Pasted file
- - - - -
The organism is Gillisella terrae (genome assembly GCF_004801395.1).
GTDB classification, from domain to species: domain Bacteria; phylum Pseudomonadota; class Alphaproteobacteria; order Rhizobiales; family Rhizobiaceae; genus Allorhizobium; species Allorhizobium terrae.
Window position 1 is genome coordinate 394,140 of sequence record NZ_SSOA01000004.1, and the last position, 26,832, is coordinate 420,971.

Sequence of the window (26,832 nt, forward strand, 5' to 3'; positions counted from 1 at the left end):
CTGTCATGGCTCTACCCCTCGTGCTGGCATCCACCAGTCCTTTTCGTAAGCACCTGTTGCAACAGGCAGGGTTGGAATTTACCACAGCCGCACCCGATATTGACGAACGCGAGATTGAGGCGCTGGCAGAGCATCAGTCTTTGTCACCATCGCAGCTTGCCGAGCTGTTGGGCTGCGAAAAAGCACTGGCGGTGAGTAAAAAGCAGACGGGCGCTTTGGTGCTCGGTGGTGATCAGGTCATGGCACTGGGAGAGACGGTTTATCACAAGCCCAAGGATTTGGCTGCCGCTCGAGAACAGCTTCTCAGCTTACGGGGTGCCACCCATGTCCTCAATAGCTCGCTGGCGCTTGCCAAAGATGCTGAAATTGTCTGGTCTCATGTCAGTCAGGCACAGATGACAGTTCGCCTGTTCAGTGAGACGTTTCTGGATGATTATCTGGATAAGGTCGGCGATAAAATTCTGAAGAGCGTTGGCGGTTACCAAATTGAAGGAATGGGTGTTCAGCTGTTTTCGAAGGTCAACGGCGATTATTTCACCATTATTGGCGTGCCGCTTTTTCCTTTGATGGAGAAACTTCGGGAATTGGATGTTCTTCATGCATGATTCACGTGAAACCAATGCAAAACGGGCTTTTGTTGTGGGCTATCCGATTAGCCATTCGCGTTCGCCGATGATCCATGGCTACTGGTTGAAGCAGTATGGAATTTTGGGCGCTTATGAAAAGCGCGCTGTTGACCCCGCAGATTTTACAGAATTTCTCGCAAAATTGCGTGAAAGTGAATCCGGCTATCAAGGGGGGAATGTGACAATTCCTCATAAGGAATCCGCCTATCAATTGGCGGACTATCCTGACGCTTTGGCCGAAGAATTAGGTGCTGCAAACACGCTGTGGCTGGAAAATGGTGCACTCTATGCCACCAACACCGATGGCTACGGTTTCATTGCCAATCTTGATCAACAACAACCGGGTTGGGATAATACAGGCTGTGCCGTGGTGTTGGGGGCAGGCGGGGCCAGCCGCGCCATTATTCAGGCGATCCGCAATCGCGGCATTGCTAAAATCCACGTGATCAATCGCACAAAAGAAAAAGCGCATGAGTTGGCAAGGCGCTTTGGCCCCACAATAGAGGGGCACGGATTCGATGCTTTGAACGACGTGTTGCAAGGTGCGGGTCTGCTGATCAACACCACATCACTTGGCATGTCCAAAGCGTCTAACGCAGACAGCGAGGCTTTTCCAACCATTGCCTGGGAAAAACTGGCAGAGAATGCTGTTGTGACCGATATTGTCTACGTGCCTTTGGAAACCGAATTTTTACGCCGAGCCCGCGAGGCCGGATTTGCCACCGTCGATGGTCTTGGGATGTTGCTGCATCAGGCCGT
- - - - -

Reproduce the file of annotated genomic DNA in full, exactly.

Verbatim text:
The organism is Gillisella terrae (genome assembly GCF_004801395.1).
GTDB classification, from domain to species: domain Bacteria; phylum Pseudomonadota; class Alphaproteobacteria; order Rhizobiales; family Rhizobiaceae; genus Allorhizobium; species Allorhizobium terrae.
Window position 1 is genome coordinate 394,140 of sequence record NZ_SSOA01000004.1, and the last position, 26,832, is coordinate 420,971.

Sequence of the window (26,832 nt, forward strand, 5' to 3'; positions counted from 1 at the left end):
CTGTCATGGCTCTACCCCTCGTGCTGGCATCCACCAGTCCTTTTCGTAAGCACCTGTTGCAACAGGCAGGGTTGGAATTTACCACAGCCGCACCCGATATTGACGAACGCGAGATTGAGGCGCTGGCAGAGCATCAGTCTTTGTCACCATCGCAGCTTGCCGAGCTGTTGGGCTGCGAAAAAGCACTGGCGGTGAGTAAAAAGCAGACGGGCGCTTTGGTGCTCGGTGGTGATCAGGTCATGGCACTGGGAGAGACGGTTTATCACAAGCCCAAGGATTTGGCTGCCGCTCGAGAACAGCTTCTCAGCTTACGGGGTGCCACCCATGTCCTCAATAGCTCGCTGGCGCTTGCCAAAGATGCTGAAATTGTCTGGTCTCATGTCAGTCAGGCACAGATGACAGTTCGCCTGTTCAGTGAGACGTTTCTGGATGATTATCTGGATAAGGTCGGCGATAAAATTCTGAAGAGCGTTGGCGGTTACCAAATTGAAGGAATGGGTGTTCAGCTGTTTTCGAAGGTCAACGGCGATTATTTCACCATTATTGGCGTGCCGCTTTTTCCTTTGATGGAGAAACTTCGGGAATTGGATGTTCTTCATGCATGATTCACGTGAAACCAATGCAAAACGGGCTTTTGTTGTGGGCTATCCGATTAGCCATTCGCGTTCGCCGATGATCCATGGCTACTGGTTGAAGCAGTATGGAATTTTGGGCGCTTATGAAAAGCGCGCTGTTGACCCCGCAGATTTTACAGAATTTCTCGCAAAATTGCGTGAAAGTGAATCCGGCTATCAAGGGGGGAATGTGACAATTCCTCATAAGGAATCCGCCTATCAATTGGCGGACTATCCTGACGCTTTGGCCGAAGAATTAGGTGCTGCAAACACGCTGTGGCTGGAAAATGGTGCACTCTATGCCACCAACACCGATGGCTACGGTTTCATTGCCAATCTTGATCAACAACAACCGGGTTGGGATAATACAGGCTGTGCCGTGGTGTTGGGGGCAGGCGGGGCCAGCCGCGCCATTATTCAGGCGATCCGCAATCGCGGCATTGCTAAAATCCACGTGATCAATCGCACAAAAGAAAAAGCGCATGAGTTGGCAAGGCGCTTTGGCCCCACAATAGAGGGGCACGGATTCGATGCTTTGAACGACGTGTTGCAAGGTGCGGGTCTGCTGATCAACACCACATCACTTGGCATGTCCAAAGCGTCTAACGCAGACAGCGAGGCTTTTCCAACCATTGCCTGGGAAAAACTGGCAGAGAATGCTGTTGTGACCGATATTGTCTACGTGCCTTTGGAAACCGAATTTTTACGCCGAGCCCGCGAGGCCGGATTTGCCACCGTCGATGGTCTTGGGATGTTGCTGCATCAGGCCGT